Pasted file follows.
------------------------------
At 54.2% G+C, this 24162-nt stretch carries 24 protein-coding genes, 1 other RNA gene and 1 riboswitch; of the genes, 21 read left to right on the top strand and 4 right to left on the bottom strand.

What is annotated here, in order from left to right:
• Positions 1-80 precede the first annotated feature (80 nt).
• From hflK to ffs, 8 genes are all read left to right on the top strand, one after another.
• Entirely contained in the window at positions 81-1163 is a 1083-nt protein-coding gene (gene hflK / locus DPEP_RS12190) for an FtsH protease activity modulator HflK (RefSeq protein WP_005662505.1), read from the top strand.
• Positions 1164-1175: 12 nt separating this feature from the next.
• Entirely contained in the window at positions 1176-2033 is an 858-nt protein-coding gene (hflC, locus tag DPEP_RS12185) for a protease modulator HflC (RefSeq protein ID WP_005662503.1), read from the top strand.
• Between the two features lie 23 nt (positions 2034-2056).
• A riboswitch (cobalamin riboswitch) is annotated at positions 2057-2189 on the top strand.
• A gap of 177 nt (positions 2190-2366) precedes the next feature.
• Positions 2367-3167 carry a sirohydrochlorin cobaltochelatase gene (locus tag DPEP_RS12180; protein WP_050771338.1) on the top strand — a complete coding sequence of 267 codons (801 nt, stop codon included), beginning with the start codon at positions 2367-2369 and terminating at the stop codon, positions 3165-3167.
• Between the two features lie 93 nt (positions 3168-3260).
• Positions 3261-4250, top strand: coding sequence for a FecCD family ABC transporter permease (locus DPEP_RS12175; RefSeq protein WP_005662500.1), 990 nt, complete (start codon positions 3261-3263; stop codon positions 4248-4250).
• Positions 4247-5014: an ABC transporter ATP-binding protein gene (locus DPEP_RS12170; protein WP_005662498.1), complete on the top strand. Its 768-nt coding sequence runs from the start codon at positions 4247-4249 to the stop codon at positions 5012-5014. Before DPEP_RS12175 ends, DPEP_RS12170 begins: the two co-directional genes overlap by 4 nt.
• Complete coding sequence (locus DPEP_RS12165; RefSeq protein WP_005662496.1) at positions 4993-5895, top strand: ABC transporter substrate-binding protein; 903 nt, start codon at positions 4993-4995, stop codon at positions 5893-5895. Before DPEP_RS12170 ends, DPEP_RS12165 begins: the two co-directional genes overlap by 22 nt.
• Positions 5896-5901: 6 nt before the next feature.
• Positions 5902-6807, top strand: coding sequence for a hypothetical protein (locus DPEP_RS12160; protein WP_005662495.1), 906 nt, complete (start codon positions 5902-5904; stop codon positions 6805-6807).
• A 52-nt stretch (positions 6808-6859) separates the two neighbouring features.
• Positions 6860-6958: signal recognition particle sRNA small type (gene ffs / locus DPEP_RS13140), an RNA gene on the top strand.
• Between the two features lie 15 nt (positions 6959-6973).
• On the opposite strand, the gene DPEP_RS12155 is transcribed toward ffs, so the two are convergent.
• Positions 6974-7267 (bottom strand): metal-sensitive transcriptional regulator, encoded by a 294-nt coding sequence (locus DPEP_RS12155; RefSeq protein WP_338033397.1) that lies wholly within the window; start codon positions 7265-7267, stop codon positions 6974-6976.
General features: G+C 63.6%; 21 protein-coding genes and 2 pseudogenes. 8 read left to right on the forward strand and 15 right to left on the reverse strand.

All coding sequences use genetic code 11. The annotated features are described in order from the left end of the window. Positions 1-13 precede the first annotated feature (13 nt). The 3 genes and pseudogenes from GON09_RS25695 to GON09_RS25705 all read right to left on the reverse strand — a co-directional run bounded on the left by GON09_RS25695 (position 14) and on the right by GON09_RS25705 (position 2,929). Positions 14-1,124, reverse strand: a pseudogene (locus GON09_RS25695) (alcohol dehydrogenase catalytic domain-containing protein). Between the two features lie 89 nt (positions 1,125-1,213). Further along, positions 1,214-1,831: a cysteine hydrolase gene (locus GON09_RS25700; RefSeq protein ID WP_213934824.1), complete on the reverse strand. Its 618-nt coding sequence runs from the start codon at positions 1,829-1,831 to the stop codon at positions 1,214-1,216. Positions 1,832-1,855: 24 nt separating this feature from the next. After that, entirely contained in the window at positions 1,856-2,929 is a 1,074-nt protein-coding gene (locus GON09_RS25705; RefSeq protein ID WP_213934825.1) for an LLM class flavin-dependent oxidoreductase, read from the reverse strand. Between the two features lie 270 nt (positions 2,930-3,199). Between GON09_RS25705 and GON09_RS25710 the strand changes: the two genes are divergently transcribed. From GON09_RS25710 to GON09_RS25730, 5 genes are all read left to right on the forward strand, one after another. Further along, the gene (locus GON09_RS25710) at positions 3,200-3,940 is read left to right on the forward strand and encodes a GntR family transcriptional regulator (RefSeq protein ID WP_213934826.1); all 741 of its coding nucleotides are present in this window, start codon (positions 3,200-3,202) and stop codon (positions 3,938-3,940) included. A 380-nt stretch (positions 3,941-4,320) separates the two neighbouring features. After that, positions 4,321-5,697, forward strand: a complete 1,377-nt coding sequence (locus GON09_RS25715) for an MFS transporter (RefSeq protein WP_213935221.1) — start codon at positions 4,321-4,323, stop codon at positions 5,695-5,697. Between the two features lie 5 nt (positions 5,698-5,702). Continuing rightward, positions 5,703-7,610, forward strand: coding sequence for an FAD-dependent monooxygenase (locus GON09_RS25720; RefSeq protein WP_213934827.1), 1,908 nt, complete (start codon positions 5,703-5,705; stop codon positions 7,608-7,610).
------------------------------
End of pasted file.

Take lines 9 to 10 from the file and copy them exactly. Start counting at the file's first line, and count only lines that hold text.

• A riboswitch (cobalamin riboswitch) is annotated at positions 2057-2189 on the top strand.
• A gap of 177 nt (positions 2190-2366) precedes the next feature.